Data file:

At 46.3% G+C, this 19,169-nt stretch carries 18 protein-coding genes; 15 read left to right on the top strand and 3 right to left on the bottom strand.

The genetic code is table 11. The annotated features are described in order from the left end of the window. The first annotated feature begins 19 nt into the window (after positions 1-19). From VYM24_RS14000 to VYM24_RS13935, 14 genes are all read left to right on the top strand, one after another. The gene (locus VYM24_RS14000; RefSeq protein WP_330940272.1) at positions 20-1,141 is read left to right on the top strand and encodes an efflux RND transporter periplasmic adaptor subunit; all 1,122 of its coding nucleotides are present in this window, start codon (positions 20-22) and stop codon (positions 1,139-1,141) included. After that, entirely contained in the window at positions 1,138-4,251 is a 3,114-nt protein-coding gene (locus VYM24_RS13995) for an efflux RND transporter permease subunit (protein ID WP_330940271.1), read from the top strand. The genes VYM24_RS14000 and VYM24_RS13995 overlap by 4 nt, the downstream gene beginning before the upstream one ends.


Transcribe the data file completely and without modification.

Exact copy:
At 46.3% G+C, this 19,169-nt stretch carries 18 protein-coding genes; 15 read left to right on the top strand and 3 right to left on the bottom strand.

The genetic code is table 11. The annotated features are described in order from the left end of the window. The first annotated feature begins 19 nt into the window (after positions 1-19). From VYM24_RS14000 to VYM24_RS13935, 14 genes are all read left to right on the top strand, one after another. The gene (locus VYM24_RS14000; RefSeq protein WP_330940272.1) at positions 20-1,141 is read left to right on the top strand and encodes an efflux RND transporter periplasmic adaptor subunit; all 1,122 of its coding nucleotides are present in this window, start codon (positions 20-22) and stop codon (positions 1,139-1,141) included. After that, entirely contained in the window at positions 1,138-4,251 is a 3,114-nt protein-coding gene (locus VYM24_RS13995) for an efflux RND transporter permease subunit (protein ID WP_330940271.1), read from the top strand. The genes VYM24_RS14000 and VYM24_RS13995 overlap by 4 nt, the downstream gene beginning before the upstream one ends.